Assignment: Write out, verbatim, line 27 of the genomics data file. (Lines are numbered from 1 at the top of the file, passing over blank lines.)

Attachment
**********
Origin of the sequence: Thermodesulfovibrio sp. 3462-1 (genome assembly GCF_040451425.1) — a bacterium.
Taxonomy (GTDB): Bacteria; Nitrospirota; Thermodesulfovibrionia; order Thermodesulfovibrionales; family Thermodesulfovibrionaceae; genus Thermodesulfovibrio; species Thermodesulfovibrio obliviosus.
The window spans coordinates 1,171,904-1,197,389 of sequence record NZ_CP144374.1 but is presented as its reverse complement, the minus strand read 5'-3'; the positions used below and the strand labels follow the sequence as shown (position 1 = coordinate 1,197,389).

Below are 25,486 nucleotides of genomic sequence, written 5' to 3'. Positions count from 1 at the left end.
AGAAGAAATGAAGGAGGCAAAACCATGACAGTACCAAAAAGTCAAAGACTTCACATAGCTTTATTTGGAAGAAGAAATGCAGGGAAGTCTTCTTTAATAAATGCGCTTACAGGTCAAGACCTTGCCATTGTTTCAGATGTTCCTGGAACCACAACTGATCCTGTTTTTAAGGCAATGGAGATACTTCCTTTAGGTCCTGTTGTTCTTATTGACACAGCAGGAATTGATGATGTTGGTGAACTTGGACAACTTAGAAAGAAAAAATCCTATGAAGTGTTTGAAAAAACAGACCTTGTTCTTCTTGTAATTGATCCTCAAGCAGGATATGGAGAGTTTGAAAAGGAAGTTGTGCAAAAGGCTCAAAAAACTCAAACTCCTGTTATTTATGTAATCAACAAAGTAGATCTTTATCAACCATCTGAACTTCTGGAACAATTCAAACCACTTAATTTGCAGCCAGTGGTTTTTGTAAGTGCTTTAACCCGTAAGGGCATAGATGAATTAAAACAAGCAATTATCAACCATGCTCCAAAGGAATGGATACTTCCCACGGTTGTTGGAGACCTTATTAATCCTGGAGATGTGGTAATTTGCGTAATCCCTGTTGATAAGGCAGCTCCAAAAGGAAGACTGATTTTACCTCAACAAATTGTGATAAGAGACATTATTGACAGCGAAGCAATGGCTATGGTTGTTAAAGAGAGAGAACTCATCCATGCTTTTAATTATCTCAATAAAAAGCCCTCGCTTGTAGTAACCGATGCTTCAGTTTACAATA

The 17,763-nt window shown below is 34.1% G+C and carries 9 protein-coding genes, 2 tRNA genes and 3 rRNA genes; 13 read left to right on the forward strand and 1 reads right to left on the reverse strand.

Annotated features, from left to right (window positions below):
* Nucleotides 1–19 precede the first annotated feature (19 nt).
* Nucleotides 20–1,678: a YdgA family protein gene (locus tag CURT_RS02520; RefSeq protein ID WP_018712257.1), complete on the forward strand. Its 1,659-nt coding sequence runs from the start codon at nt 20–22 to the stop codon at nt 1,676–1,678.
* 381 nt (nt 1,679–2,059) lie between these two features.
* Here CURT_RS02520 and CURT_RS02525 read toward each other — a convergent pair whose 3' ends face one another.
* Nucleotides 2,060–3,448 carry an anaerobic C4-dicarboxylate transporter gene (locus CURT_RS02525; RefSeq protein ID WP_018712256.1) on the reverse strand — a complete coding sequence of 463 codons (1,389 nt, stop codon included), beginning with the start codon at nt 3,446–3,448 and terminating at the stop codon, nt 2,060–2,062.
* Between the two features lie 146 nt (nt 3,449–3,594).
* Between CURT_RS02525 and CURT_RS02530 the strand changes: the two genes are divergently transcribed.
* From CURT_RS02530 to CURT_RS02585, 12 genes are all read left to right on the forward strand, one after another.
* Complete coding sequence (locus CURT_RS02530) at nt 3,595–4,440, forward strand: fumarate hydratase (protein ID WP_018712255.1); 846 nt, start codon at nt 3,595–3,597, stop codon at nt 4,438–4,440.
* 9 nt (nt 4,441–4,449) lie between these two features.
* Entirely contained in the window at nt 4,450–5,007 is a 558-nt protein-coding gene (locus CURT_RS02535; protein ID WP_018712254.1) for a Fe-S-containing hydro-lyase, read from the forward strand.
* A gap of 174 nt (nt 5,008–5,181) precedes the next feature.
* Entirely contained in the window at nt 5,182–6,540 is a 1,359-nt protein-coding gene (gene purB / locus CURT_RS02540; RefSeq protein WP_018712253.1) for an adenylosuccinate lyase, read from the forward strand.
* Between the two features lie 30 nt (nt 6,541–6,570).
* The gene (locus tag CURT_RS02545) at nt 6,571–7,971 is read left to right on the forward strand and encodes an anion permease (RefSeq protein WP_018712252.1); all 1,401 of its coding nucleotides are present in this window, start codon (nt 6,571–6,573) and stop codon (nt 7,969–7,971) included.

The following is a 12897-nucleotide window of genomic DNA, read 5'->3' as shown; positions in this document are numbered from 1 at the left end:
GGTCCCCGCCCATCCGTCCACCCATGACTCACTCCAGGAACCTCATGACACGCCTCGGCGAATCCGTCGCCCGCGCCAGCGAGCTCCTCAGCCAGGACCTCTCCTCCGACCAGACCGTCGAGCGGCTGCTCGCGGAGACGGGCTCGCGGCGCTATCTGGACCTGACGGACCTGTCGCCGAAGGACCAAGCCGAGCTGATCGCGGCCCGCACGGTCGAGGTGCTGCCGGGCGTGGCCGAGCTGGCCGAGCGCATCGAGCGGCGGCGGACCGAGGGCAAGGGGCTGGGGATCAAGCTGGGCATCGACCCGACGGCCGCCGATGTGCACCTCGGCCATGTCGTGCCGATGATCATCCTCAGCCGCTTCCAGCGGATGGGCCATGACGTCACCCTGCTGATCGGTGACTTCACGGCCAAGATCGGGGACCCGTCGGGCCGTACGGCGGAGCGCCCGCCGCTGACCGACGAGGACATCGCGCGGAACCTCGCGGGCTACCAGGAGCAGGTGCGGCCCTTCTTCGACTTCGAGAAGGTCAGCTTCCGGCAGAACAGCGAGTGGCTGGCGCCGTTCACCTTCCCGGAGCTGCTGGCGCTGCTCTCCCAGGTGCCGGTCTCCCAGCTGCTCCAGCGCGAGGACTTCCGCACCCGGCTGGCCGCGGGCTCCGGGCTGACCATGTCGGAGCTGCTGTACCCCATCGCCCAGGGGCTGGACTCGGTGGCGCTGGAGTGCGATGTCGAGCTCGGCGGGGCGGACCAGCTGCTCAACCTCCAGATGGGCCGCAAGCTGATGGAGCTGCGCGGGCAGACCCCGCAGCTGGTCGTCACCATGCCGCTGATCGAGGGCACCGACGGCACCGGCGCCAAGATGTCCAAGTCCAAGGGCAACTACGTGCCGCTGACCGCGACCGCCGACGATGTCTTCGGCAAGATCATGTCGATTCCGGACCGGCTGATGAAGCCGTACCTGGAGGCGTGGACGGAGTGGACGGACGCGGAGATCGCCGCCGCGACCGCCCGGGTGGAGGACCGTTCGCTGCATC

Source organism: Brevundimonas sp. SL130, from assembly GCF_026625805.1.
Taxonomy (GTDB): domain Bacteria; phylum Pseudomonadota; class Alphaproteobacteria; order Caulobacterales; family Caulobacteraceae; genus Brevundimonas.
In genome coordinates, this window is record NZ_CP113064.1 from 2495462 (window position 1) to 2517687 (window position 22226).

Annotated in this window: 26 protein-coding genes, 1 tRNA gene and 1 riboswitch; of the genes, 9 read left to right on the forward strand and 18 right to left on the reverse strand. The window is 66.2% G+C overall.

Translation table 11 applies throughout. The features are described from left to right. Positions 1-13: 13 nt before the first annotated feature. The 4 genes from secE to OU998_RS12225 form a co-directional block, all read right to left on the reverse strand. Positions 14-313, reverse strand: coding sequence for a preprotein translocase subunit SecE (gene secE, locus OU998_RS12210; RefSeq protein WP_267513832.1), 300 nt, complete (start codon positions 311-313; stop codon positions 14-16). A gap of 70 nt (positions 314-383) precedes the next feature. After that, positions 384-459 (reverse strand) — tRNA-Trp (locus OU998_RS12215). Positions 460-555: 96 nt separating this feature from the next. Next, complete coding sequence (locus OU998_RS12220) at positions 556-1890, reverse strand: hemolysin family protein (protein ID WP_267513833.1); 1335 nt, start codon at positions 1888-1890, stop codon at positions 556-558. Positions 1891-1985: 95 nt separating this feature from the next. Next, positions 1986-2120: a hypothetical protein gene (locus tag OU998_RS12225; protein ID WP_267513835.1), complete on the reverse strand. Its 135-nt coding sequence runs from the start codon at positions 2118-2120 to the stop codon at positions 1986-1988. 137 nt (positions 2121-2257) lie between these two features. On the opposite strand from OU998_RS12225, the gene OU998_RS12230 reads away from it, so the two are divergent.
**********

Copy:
In genome coordinates, this window is record NZ_CP113064.1 from 2495462 (window position 1) to 2517687 (window position 22226).